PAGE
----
The American Dream Does Not Exist


The American Dream Does Not Exist

Research papers are “used to explain a historical period or event, study a social trend or natural phenomenon, or argue for a position about culture, art, science, technology, or religion” (Sheehan and Paine, Writing Today 305).

For this paper, you will choose one of the many topics listed on Opposing Viewpoints and compose an argumentative research paper on your chosen topic. To access Opposing Viewpoints, click on “Shapiro Library” from your my.snhu page, then click on “Find a Database or Electronic Resource,” then click on the “O” tab, and finally, select “Opposing Viewpoints.” When on the Opposing Viewpoints homepage, click “Browse Issues.” If you wish to pursue a topic not listed on Opposing Viewpoints, please see me.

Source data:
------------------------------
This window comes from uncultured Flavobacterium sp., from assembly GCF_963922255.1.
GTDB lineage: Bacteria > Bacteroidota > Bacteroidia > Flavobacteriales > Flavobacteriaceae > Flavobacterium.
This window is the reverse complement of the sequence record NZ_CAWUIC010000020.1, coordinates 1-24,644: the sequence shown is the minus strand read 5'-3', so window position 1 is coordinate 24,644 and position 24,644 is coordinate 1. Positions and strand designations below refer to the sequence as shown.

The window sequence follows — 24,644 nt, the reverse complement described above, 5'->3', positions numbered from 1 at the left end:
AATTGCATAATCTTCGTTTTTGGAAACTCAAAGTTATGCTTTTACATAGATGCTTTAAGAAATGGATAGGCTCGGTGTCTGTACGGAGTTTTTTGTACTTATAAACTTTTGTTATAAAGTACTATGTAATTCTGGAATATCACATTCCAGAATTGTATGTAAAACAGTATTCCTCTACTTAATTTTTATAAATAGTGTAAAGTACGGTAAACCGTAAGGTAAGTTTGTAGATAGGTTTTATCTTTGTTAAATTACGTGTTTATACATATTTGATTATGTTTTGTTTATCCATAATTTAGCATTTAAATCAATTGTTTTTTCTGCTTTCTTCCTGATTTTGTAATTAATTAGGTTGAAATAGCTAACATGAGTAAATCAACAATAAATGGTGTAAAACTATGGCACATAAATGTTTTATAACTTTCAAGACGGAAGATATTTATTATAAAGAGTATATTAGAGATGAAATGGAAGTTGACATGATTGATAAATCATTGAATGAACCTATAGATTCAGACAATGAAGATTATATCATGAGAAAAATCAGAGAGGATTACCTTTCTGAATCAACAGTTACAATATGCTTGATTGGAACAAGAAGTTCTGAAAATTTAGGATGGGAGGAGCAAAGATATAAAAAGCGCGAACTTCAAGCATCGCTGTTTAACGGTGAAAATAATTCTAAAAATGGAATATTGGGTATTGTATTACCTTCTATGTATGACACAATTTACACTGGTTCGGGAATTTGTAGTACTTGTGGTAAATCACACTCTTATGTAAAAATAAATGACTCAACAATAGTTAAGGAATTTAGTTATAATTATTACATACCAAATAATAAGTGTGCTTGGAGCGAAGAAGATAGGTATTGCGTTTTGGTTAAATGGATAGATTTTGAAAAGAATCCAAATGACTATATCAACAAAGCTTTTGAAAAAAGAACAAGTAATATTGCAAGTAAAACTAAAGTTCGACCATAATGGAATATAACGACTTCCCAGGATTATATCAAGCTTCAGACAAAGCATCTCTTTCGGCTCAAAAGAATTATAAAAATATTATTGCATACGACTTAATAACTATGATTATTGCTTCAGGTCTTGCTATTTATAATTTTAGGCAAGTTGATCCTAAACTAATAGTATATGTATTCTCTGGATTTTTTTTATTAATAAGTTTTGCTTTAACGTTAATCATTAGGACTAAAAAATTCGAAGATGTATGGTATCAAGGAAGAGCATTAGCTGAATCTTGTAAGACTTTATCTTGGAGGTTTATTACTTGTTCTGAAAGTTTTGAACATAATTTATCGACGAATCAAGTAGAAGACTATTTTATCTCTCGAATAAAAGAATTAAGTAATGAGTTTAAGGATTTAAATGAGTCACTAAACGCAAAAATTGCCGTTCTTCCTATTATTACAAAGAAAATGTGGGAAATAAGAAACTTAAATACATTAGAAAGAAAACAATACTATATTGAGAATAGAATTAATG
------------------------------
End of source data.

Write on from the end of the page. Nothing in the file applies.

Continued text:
Your paper should follow the guidelines discussed in class and listed in Chapter 13 of Writing Today. Your paper will need an introduction with a strong thesis statement, several body paragraphs, a thought-provoking conclusion, and a Works Cited page. You will need to cite at least eight (8) sources in your paper. Of those seven eight (8) sources, four (5) must be scholarly articles. One (1) must be a book. Two (2) or more of the sources can be popular. We will discuss the differences between scholarly and popular sources in class. You are not expected to read the entire book—a chapter is fine—but you are expected to read *all* the scholarly articles and popular sources (beginning to end).

You will be working in research groups throughout the month of March to help you with the research and writing processes.

As always, I expect your writing to be polished and purposeful. I also expect  to be rhetorically effective—persuasive, engaging, and audience-focused. should be organized and cohesive, and you should demonstrate an awareness of tone and a concern for style. Most of all, I want to hear YOU on the page.

Your final research paper should be 7-9 pages (double spaced). It must follow MLA style guidelines.